Miad Ranjbar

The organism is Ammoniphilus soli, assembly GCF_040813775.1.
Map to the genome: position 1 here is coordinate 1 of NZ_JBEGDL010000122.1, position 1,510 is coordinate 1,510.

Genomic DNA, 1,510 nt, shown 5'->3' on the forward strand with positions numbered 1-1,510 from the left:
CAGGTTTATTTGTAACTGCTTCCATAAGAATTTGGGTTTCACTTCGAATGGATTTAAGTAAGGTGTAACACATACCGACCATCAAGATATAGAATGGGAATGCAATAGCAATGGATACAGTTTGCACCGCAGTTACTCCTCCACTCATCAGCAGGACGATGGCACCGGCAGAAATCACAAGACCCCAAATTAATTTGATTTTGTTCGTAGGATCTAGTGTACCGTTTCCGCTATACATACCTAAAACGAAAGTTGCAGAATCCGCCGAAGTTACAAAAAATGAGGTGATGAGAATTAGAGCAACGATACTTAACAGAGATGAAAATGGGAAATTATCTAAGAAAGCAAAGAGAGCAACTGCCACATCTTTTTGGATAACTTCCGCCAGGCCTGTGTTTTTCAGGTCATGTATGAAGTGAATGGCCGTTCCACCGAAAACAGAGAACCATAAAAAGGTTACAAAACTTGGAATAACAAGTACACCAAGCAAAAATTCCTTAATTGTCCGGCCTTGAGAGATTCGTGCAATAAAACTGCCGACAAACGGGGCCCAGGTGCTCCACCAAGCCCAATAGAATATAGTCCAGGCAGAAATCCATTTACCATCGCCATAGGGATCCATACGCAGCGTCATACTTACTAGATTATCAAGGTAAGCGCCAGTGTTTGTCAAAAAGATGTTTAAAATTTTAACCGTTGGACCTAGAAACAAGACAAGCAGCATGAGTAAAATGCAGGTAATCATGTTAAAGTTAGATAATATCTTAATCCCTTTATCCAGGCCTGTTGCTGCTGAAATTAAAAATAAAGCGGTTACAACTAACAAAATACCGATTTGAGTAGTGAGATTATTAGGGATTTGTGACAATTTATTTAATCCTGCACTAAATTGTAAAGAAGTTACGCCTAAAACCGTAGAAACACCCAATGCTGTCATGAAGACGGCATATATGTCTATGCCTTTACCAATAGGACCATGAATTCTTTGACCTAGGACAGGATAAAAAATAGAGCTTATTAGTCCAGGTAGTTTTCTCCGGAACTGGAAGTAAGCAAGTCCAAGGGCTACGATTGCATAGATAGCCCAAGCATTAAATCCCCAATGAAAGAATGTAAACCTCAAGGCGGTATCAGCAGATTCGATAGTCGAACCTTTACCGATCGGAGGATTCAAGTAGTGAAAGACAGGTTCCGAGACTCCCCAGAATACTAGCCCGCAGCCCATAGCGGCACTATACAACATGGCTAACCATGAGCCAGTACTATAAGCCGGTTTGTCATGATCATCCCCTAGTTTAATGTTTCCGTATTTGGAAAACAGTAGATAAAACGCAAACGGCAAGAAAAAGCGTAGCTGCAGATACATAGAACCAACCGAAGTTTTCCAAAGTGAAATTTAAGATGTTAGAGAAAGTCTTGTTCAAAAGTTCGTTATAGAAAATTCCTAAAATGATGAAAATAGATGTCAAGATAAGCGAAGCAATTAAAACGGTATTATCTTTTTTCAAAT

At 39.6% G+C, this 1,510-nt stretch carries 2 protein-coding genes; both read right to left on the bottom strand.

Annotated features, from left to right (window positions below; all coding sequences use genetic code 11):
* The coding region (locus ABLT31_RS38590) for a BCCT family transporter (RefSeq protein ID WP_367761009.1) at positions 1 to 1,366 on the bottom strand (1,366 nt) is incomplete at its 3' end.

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The aim of this paper is to discuss the tenets of the philosophy of Peter Winch, a Wittgensteinian philosopher, and the relevance of his work to conducting qualitative social research. In this paper, Peter Winch’s philosophy which is elaborately presented in his book The Idea of Social Science and its Relation to Philosophy is first extrapolated and examined. I then discuss how his philosophical reasoning can substitute for the philosophical underpinnings of constructivism, critical realism, and pragmatism as qualitative social research paradigms. In this paper, it is argued that the history of empirical social studies has been prone to important conceptual confusions both when researchers dwelled on the principles of positivistic and post-positivistic structure of the social scientific methodology, but more importantly, upon and after the emergence of qualitative sociology. Although the claim to the understanding of social behaviour as opposed to explaining it has been declared as the hallmark of qualitative methods, the philosophical arguments pertaining to intelligibility and rationality have been hugely omitted in discussing what it means to understand social action. According to Peter Winch and other supporters of the philosophy of Ludwig Wittgenstein, it is the attending to such notions that makes it possible to give a true account of the nature of social phenomena in general (Winch, 2008, p.41)